A unanimous Supreme Court narrowed the reach of software patents Thursday.
The Court ruled that simply involving a computer in an idea doesn’t mean it’s patentable. The justices tossed out several patents belonging to Alice, an Australian financial services company, and the ruling could invalidate other similar patents.
But the Court didn’t go as far as many patent critics had hoped, declining to strike down all software patents. Critics argue that a rise in litigation (especially over software patents) is suppressing innovation and limiting consumers’ access to technology.
The Supreme Court has long ruled that “abstract” ideas are generally not patentable. Alice’s patents covered a computer system for facilitating financial transactions. CLS Bank challenged the patents, and the high court agreed that a patentable invention must do more than just add a computer to an otherwise abstract idea.
“Merely requiring generic computer implementation fails to transform that abstract idea into a patent-eligible invention,” Justice Clarence Thomas wrote for the Court.
Google, Facebook, Amazon, and other technology giants had urged the Court to issue a broad ruling against software patents. In a brief to the Court, the companies wrote that abstract software patents “have become a plague on computer-related industries.”
Other companies, including Microsoft and Adobe, agreed that the Court should throw out Alice’s patents, but warned against a sweeping blow against all software patents. Those companies said the Court had no reason to “risk the potential uncertainty and unforeseen impacts” by addressing the patentability of all software.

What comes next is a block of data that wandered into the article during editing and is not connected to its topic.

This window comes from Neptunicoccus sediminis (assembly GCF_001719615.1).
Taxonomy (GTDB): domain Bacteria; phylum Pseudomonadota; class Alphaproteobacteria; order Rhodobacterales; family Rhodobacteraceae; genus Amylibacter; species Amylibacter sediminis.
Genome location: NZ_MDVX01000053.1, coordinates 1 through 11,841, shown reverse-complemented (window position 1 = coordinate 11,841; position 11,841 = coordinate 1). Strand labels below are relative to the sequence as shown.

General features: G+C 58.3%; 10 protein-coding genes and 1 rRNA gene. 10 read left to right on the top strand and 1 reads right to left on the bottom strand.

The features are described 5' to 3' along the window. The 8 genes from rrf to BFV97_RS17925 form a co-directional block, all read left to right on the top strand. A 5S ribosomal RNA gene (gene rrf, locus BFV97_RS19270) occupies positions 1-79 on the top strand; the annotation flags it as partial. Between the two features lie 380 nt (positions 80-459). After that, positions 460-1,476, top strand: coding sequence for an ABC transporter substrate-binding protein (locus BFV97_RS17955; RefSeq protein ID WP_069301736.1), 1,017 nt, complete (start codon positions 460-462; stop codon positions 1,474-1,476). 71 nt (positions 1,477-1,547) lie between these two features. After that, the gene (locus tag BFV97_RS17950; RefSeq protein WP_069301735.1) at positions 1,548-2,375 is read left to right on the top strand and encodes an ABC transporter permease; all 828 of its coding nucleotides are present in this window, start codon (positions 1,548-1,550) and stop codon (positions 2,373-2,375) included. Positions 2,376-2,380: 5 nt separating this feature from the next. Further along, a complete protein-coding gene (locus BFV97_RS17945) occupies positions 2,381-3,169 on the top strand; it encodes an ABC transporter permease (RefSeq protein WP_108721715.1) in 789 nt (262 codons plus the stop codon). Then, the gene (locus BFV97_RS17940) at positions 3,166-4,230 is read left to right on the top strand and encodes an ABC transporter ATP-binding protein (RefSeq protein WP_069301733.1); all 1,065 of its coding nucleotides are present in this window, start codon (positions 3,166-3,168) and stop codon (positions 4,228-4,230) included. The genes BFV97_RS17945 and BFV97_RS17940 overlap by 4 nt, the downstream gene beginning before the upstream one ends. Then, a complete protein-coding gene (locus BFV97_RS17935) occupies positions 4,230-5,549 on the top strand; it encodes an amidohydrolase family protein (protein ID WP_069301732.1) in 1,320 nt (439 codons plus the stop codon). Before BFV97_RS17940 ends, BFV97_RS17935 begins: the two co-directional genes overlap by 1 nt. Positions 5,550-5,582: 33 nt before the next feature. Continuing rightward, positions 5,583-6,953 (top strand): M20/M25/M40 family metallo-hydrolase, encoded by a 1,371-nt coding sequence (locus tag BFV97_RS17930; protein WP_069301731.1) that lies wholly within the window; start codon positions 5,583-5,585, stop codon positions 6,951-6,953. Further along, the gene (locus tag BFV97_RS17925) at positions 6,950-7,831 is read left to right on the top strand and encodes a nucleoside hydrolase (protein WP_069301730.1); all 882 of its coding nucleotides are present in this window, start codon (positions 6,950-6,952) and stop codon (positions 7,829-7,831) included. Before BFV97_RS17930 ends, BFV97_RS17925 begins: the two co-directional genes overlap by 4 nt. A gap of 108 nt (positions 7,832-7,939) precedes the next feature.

Ultimately, the Court was careful to craft a narrow ruling. Thomas wrote that “many computer-implemented claims are formally addressed to patent-eligible subject matter,” but the Court offered little guidance on what kinds of software patents might still be valid.
The ruling comes after the Senate abandoned legislation to crack down on “patent trolls” — firms that file frivolous patent claims to extort settlements out of companies. Many tech companies argue that patent trolls have become a drain on the economy.
What We're Following See More »
Perhaps Donald Trump can take a plebiscite to solve this whole messy immigration thing. At a Fox News town hall with Sean Hannity last night, Trump essentially admitted he's "stumped," turning to the audience and asking: “Can we go through a process or do you think they have to get out? Tell me, I mean, I don’t know, you tell me.”
Donald Trump "nearly quintupled the monthly rent his presidential campaign pays for its headquarters at Trump Tower to $169,758 in July, when he was raising funds from donors, compared with March, when he was self-funding his campaign." A campaign spokesman "said the increased office space was needed to accommodate an anticipated increase in employees," but the campaign's paid staff has actually dipped by about 25 since March. The campaign has also paid his golf courses and restaurants about $260,000 since mid-May.
Donald Trump probably isn't taking seriously John Oliver's suggestion that he quit the race. But he has canceled or rescheduled rallies amid questions over his stance on immigration. Trump rescheduled a speech on the topic that he was set to give later this week. Plus, he's also nixed planned rallies in Oregon and Las Vegas this month.
Donald Trump's Fox News brain trust keeps growing. After it was revealed that former Fox chief Roger Ailes is informally advising Trump on debate preparation, host Sean Hannity admitted over the weekend that he's also advising Trump on "strategy and messaging." He told the New York Times: “I’m not hiding the fact that I want Donald Trump to be the next president of the United States. I never claimed to be a journalist.”